Search the Article Database:

Search our library of articles, papers and other published materials. You can use keywords or boolean-style search:

A preliminary investigation into comparative foraging ecology of reticulated giraffe (Giraffa camelopardalis reticulata) and domestic camels (Camelus dromedarius) in Laikipia Kenya

Female camels actively browse over a wide range of heights, from ground level up to 3 meters. Traditionally, due to their being browsers, their dispersal ability and elevated foraging level, giraffes have been thought to be able to co-exist with traditional pastoralist livestock species. However, with the introduction of the larger and taller browsing camels, could this alter the status quo, and potentially affect giraffes’ ability to co-exist with livestock? Due to time and budget constraints, this study gathered baseline

View Details + Download

Vascular system of giraffe

Both the discussions of the vascular system of the giraffe‚Ķmention venous valves, but both overlook the special ‘seried’ valves found at the entry of major tributaries into the axillary and brachial veins, though not into the jugular. Fewer occur in the closely-related okapi and some in jugular and femoral veins of the bactrian camel.

View Details + Download

Foraging ecologies of giraffe (Giraffa camelopardalis reticulata) and camels (Camelus dromedarius) in northern Kenya: effects of habitat structure and possibilities for competition?

The foraging ecologies of reticulated giraffe (Giraffa camelopardalis reticulata) and domestic camels (Camelus dromedarius) were examined in the Laikipia District of Kenya, where these species have recently become sympatric. Camels increased popularity in the region has lead to concerns about their environmental impacts and possible competition with wild giraffe for resources. We gathered foraging data on both species using 2-min group scans that recorded feeding heights and plant food preferences. Transects sampled the vegetation in areas where foraging observations were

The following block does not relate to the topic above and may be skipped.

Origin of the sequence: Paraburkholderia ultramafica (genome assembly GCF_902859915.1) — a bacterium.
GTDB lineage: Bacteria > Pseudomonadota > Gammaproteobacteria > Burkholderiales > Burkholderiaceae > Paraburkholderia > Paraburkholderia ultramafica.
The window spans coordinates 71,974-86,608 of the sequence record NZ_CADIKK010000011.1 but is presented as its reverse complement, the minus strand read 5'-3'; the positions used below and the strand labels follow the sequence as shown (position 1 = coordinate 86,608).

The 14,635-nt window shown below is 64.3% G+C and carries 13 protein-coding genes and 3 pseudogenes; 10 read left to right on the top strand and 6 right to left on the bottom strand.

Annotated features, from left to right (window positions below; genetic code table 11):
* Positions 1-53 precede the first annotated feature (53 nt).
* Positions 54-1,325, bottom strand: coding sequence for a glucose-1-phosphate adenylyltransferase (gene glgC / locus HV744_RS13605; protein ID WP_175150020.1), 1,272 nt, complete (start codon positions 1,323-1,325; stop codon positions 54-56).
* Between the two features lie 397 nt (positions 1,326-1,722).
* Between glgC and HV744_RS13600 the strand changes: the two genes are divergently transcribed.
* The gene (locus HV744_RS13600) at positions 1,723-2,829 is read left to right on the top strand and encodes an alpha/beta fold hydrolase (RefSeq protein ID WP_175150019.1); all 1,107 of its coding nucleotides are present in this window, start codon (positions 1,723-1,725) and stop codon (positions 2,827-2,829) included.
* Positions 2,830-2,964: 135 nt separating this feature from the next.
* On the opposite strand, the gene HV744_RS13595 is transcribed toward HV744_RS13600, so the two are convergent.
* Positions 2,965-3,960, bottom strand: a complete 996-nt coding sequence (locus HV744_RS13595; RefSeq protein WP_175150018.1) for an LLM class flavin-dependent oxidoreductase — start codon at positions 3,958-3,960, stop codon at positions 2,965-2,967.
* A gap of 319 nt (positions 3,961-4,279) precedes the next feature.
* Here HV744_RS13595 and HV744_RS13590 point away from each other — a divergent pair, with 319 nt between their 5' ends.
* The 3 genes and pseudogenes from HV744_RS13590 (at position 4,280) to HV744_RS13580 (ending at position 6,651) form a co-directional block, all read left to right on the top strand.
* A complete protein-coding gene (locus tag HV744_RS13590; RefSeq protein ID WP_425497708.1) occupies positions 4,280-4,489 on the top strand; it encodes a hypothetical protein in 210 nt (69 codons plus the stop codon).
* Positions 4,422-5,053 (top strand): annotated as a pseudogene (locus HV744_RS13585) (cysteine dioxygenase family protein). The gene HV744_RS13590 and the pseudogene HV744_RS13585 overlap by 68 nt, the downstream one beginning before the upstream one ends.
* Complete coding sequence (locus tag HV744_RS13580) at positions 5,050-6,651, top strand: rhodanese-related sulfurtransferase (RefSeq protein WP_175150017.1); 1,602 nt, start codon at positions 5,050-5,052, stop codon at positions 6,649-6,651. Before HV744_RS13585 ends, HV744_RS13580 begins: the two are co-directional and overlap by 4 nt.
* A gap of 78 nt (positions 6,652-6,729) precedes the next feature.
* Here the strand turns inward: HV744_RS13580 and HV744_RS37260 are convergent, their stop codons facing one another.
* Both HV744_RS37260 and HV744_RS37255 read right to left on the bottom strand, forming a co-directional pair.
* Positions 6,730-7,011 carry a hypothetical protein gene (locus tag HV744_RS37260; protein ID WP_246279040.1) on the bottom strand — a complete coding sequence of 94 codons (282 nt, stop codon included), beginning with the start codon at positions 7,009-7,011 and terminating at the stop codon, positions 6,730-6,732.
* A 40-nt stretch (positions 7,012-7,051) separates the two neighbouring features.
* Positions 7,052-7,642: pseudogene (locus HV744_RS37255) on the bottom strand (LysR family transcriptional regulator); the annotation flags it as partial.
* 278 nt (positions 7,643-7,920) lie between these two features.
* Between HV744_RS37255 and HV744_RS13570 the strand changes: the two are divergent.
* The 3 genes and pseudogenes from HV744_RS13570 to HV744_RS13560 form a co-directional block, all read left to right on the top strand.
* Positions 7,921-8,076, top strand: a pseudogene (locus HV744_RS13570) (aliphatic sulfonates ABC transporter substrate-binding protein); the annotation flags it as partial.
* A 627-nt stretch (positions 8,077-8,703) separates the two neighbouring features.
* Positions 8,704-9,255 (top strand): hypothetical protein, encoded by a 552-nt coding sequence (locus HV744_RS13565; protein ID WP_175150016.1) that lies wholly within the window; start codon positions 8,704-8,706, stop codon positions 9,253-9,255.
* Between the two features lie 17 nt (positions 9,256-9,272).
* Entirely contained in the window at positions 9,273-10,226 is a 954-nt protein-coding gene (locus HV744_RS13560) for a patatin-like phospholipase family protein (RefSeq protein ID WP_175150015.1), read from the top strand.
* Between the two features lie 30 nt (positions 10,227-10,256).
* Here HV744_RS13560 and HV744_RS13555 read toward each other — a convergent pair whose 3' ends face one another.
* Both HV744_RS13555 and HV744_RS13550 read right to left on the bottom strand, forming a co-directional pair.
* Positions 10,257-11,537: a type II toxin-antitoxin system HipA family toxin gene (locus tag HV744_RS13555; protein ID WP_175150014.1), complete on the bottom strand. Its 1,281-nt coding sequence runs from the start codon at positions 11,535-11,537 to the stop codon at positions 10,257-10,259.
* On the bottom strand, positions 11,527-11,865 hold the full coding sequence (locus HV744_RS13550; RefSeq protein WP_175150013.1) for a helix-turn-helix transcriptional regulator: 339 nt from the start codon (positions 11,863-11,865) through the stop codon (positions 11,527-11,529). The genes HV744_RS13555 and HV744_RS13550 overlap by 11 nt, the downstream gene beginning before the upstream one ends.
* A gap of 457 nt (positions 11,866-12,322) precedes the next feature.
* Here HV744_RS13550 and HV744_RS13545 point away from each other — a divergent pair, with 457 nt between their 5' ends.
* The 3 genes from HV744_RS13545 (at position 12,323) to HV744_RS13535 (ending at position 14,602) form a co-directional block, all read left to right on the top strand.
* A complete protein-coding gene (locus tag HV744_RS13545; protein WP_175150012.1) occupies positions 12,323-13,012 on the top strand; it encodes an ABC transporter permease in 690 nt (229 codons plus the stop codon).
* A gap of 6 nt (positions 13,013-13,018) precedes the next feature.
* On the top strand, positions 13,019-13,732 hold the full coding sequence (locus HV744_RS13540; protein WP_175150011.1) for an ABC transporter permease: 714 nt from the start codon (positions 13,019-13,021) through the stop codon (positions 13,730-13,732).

View Details + Download

Foraging ecologies of giraffe and camels in Northern Kenya: Effects of habitat structure and possibilities for competition?

Domestic camels (Camelus dromedarius) have become increasingly popular livestock in arid regions of sub-Saharan Africa. However, little is known about the environmental impacts of these animals, and concern has been mounting about possible competition with wild native ungulates. Unlike the more traditional pastoralist livestock species, camels are large-bodied, long-necked browsers which increases the potential to overlap with wild giraffe foraging, especially as the space available for browsing decreases. Giraffe ecology and social dynamics are poorly understood; it is believed that

View Details + Download